Snatch and the Deadly Delusion
Snatch flicked dirt from beneath his fingernails into the rodent’s grave.
“That’s quite rude,” the mouse said.
Snatch peered into the grave with suspicion, down on his hands and knees. From what he could tell, the rodent’s mouth never moved when he spoke.
“You’re dead!” Snatch yelled. He dropped his hand into the grave and clutched the mouse in his grip. “You ain’t supposed to be talking no more.”
“And yet, I am.” The mouse, dead in his hands, still spoke to Snatch. “You can’t get rid of me with a hammer. You can’t hide me beneath a few inches of dirt.”
Snatch dropped the mouse and pushed up from the ground to stand. He wiped his hands down the front of his overalls and sneered at the rodent. He stomped the ground where the mouse fell, right next to the open, six-inch deep grave. Dirt crumbled from the edge of the ill-prepared grave and sent Snatch stumbling.
“Damn rat!” Snatch blurted. He stopped his stumbling steps with both hands braced against a skinny tree. The bark roughly gouged his fingers.
The rodent lay dead in the dirt, having fallen into the grave as the dirt crumbled from the edge and widened the hole. The dead mouse said nothing.
Snatch rolled his body away from the tree and turned to look at the grave. He stepped closer and glanced across the fields, dotted with baled hay. A cloud of dust rose along the dirt road bordering the property and Snatch could already make out the approaching squad car carrying the giant star of a sheriff’s deputy, or perhaps even the sheriff himself. The car turned off of the bordering dirt road, into the small, short driveway that stopped directly in front of the farmhouse.
“This isn’t finished,” Snatch growled through his teeth at the dead rodent. He stepped tenderly to grab his sledgehammer. He shouldered the hammer and limped in the direction of the farmhouse. His ankle throbbed from the spill he’d taken into the small grave.
He reached the farmhouse and saw the Sheriff climb out of the driver’s seat of the Crown Victoria. He watched from just around the corner. The Sheriff almost had to roll out of the patrol car due to his size, and Snatch could tell from his vantage point that the car’s driver-side seat was two shades darker, indicating the stain of sweat it carried.
“Sheriff,” he bluntly called as he stepped around the corner and walked toward the front of the farmhouse.
“Hey there, son,” he called out to Snatch.
The Sheriff called everyone son. Edgar and the Sheriff shared no genetic material.
“What are you here for?” Straight to the point for Snatch. His contempt for the Sheriff, or perhaps the interruption brought by the Sheriff, couldn’t be conealed.
“Just checking on you and your Mother.”
“Mother?” Snatch slurred. “She’s inside drinking.”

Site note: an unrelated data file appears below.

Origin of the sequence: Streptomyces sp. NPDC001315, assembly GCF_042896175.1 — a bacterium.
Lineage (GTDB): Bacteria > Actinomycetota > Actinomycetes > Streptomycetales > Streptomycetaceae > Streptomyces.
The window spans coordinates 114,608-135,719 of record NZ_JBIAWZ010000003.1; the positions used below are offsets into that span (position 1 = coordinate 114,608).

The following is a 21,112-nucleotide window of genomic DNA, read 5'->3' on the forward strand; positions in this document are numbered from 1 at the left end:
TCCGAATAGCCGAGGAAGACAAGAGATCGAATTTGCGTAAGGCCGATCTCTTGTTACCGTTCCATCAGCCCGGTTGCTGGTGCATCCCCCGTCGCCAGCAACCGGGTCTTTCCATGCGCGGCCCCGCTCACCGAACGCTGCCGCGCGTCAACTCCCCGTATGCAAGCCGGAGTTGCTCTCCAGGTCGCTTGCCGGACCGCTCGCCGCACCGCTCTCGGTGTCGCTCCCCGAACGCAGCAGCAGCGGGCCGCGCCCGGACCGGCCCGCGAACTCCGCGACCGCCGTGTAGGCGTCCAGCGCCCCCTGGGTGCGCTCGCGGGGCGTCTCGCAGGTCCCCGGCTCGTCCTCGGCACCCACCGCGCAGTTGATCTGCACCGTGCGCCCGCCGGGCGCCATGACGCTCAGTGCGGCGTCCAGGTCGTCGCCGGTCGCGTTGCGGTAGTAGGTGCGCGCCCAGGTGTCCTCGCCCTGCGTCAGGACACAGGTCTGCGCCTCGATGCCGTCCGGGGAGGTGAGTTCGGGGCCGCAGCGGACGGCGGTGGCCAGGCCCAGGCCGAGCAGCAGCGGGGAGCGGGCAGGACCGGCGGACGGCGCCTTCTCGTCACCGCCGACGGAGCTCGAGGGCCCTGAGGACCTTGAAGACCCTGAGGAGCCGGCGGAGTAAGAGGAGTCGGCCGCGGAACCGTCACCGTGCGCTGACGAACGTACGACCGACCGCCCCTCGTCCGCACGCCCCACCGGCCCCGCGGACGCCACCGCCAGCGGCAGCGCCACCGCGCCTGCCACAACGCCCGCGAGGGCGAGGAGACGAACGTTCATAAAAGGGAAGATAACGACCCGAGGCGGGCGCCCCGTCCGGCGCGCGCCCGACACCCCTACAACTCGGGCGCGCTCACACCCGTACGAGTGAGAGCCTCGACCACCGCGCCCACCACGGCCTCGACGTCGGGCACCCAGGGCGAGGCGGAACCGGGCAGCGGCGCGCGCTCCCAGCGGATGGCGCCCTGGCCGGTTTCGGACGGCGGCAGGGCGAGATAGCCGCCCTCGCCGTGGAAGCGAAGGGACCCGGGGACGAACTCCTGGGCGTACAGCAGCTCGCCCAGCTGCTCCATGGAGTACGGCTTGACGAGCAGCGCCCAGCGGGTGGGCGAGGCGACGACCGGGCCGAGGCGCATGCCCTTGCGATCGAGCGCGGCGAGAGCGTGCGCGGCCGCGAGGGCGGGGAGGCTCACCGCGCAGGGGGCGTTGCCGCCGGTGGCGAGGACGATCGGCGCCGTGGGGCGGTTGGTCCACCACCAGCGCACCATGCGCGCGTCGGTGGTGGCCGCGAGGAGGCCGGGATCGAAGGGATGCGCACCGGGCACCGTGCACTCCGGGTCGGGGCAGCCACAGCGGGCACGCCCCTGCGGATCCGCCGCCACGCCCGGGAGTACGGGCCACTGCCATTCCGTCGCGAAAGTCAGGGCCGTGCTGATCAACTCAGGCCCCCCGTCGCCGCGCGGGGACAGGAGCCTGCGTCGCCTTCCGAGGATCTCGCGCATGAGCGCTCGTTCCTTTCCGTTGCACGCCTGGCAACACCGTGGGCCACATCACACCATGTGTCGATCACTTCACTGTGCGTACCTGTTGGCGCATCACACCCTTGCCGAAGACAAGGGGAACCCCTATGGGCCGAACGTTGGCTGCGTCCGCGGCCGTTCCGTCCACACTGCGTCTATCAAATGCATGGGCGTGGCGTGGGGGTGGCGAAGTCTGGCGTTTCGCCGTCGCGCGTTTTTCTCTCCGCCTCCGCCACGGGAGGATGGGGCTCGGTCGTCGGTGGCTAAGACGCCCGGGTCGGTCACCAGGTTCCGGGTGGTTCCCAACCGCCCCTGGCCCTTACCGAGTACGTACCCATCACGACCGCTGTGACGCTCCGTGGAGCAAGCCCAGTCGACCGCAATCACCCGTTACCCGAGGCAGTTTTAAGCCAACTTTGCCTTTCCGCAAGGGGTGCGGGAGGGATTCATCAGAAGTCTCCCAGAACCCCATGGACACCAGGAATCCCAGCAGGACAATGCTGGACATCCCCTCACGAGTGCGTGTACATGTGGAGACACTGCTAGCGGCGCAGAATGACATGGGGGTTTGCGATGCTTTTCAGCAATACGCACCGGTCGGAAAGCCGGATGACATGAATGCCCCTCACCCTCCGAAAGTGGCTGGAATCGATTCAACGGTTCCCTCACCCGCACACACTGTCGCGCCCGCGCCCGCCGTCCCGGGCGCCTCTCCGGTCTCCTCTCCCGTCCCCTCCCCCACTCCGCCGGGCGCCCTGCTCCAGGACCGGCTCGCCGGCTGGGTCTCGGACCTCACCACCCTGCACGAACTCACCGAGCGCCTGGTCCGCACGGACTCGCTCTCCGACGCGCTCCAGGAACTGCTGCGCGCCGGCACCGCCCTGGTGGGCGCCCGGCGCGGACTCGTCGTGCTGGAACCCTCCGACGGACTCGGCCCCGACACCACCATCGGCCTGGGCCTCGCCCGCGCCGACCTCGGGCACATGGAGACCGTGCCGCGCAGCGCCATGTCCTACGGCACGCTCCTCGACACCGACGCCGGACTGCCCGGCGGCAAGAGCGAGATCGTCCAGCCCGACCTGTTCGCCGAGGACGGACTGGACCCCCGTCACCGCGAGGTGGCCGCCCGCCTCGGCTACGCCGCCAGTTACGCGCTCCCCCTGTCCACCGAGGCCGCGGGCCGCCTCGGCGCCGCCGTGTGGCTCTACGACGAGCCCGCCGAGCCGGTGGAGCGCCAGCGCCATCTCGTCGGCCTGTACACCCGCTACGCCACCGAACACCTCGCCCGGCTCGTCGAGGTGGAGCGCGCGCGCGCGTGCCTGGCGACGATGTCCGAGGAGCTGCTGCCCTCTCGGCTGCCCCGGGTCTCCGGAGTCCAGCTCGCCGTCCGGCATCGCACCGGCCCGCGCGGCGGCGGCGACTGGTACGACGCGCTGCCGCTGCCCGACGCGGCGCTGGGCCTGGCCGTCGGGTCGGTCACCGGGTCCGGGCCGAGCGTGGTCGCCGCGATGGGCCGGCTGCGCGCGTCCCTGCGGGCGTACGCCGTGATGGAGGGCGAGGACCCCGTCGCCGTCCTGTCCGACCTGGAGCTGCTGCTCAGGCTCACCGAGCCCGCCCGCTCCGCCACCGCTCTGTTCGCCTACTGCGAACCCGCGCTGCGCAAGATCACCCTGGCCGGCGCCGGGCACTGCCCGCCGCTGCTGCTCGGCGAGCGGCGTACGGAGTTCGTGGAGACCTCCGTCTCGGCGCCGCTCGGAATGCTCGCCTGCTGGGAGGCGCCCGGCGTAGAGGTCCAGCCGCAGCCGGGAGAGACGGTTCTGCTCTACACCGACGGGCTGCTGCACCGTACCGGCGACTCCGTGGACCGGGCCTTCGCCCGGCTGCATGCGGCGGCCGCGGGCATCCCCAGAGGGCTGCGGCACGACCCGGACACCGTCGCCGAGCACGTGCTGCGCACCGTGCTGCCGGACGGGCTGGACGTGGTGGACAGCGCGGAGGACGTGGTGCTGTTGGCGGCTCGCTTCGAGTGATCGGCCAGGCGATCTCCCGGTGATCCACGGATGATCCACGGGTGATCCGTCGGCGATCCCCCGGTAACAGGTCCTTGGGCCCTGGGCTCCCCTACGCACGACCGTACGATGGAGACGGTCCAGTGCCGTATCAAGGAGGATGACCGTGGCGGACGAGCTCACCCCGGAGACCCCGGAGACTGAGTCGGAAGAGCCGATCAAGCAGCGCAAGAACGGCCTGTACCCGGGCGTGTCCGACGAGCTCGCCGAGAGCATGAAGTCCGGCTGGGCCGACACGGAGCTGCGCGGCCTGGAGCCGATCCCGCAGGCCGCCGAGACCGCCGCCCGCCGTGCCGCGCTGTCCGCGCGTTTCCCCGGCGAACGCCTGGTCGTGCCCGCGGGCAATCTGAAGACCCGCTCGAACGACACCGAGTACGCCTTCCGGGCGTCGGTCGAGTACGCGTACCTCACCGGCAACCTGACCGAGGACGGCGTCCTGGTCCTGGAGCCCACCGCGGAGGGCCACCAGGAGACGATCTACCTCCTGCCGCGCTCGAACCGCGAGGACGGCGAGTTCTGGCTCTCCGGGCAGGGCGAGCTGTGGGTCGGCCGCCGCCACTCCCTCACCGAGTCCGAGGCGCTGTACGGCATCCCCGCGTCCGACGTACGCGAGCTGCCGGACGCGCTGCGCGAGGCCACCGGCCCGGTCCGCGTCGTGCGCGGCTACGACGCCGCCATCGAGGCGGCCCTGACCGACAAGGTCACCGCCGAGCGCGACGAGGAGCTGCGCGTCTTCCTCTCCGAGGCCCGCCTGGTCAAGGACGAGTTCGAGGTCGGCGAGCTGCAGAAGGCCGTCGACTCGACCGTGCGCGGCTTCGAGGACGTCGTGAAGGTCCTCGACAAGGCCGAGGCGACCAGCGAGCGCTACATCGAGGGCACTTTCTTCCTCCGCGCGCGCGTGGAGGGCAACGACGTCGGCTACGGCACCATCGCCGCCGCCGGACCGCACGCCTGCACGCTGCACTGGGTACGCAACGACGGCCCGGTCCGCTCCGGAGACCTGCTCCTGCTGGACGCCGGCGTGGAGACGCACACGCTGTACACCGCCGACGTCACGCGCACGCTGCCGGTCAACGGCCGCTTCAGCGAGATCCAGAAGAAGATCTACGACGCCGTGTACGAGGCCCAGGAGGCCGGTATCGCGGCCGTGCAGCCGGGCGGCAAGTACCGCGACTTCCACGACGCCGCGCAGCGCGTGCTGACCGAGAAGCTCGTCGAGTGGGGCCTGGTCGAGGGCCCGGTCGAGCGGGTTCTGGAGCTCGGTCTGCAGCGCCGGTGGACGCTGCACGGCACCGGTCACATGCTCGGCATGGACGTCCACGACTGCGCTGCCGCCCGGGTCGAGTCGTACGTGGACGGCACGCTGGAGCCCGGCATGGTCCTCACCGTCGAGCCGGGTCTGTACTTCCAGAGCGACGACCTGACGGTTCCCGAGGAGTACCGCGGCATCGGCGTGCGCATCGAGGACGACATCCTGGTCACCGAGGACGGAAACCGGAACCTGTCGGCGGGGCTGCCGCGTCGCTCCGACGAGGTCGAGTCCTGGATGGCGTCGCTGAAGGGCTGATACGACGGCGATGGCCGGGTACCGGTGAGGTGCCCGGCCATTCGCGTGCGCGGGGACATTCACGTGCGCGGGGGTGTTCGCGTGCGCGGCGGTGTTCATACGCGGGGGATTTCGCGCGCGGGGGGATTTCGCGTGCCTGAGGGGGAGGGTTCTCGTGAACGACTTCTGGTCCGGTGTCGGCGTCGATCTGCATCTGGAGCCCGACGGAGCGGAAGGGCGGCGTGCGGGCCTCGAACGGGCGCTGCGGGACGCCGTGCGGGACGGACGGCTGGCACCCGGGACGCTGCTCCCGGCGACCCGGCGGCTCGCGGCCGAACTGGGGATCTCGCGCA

“May I come in?” the Sheriff asked. “It’s been a while since I’ve seen your Mother. Six months at least. Just wanted to make sure you two are doing alright out here by yourself.”
Snatch stared at the fat, flabby shapes beneath the Sheriff’s uniform. It took a few moments for Snatch to realize the Sheriff expected some kind of answer. He stepped closer and swayed the sledgehammer side to side on his shoulder.
“She doesn’t need visitors, Sheriff.” As he spoke, he saw movement in the Sheriff’s shirt pocket.
“Come on, son. Let me check on her. I know she has health problems, right?” He stepped closer to Snatch.
“She medicates herself,” Snatch murmured, unable to truly commit to a response. His dull grey eyes focused on the movement in the Sheriff’s pocket. “Vodka, rum. Gin. Used to be moonshine, but she’s too fat to make it anymore.”
“In that case,” the Sheriff said, “I’d better go check on her. Can’t let her saturate in alcohol, can we?” He smiled and wiped sweat from his shiny red forehead.
“Sheriff, she’s fine.” Snatch remained insistent. He didn’t want the Sheriff in the farmhouse. “What’s in your pocket?”
The Sheriff crammed his fat hand into his pants and pulled the pocket inside out. “Nothing, son. Let’s go inside. The heat’s making you funny.”
Snatch stared at the shirt pocket. The movement continued and the pocket flap flipped up. After a few moments, the dead mouse poked its head up from the pocket and pointed dead black eyes at Snatch.
“Leave -me- alone,” Snatch growled. He lifted the sledgehammer and threatened to swing it at the Sheriff.
The Sheriff stepped back and held both hands up. “Woah there, son. Let’s not make a decision you’ll regret.”
“The mouse is back,” Snatch said. He swung the sledgehammer in a wide arc at the Sheriff, missing by only inches. He dropped the hammer’s head down behind him to adjust his grip. He positioned his body as if he were about to drive a railroad spike with the heavy hammer.
“The what?” the Sheriff questioned. He reached for his gun.
The sledgehammer hit the Sheriff in the chest before he could grab his pistol from its holster. The impact sent him stumbling back onto his patrol car’s hood. Snatch didn’t relent. He stepped forward and sandwiched the Sheriff’s face between his hammer and the Crown Victoria’s hood.
Snatch dropped the hammer and ignored the sticky blood running from the Sheriff’s face. He reached into the Sheriff’s shirt pocket. The Sheriff struggled with the clasp on his holster but his hand fell away as one last pained breath ripped past his lips.
Snatch pulled his hand out of the Sheriff’s pocket. The pocket held no mouse.
“What did I just do?” Snatch asked.